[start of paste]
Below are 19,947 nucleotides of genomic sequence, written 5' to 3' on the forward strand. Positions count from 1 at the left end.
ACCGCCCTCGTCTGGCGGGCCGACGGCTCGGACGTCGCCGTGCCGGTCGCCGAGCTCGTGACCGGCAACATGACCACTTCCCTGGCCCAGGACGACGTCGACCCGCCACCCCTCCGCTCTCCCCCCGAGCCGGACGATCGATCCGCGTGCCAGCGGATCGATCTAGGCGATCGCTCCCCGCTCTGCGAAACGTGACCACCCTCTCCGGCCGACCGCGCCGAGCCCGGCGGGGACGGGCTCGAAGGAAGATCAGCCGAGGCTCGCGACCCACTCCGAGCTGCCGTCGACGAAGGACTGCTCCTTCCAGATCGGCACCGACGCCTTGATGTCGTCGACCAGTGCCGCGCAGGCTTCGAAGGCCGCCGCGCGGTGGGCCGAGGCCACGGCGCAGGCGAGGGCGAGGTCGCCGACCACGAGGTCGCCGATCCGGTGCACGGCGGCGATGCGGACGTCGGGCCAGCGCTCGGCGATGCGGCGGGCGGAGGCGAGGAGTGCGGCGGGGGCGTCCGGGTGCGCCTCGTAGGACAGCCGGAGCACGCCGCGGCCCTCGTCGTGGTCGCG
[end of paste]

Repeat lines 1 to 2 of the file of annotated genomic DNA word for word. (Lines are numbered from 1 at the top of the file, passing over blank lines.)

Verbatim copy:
Below are 19,947 nucleotides of genomic sequence, written 5' to 3' on the forward strand. Positions count from 1 at the left end.
ACCGCCCTCGTCTGGCGGGCCGACGGCTCGGACGTCGCCGTGCCGGTCGCCGAGCTCGTGACCGGCAACATGACCACTTCCCTGGCCCAGGACGACGTCGACCCGCCACCCCTCCGCTCTCCCCCCGAGCCGGACGATCGATCCGCGTGCCAGCGGATCGATCTAGGCGATCGCTCCCCGCTCTGCGAAACGTGACCACCCTCTCCGGCCGACCGCGCCGAGCCCGGCGGGGACGGGCTCGAAGGAAGATCAGCCGAGGCTCGCGACCCACTCCGAGCTGCCGTCGACGAAGGACTGCTCCTTCCAGATCGGCACCGACGCCTTGATGTCGTCGACCAGTGCCGCGCAGGCTTCGAAGGCCGCCGCGCGGTGGGCCGAGGCCACGGCGCAGGCGAGGGCGAGGTCGCCGACCACGAGGTCGCCGATCCGGTGCACGGCGGCGATGCGGACGTCGGGCCAGCGCTCGGCGATGCGGCGGGCGGAGGCGAGGAGTGCGGCGGGGGCGTCCGGGTGCGCCTCGTAGGACAGCCGGAGCACGCCGCGGCCCTCGTCGTGGTCGCG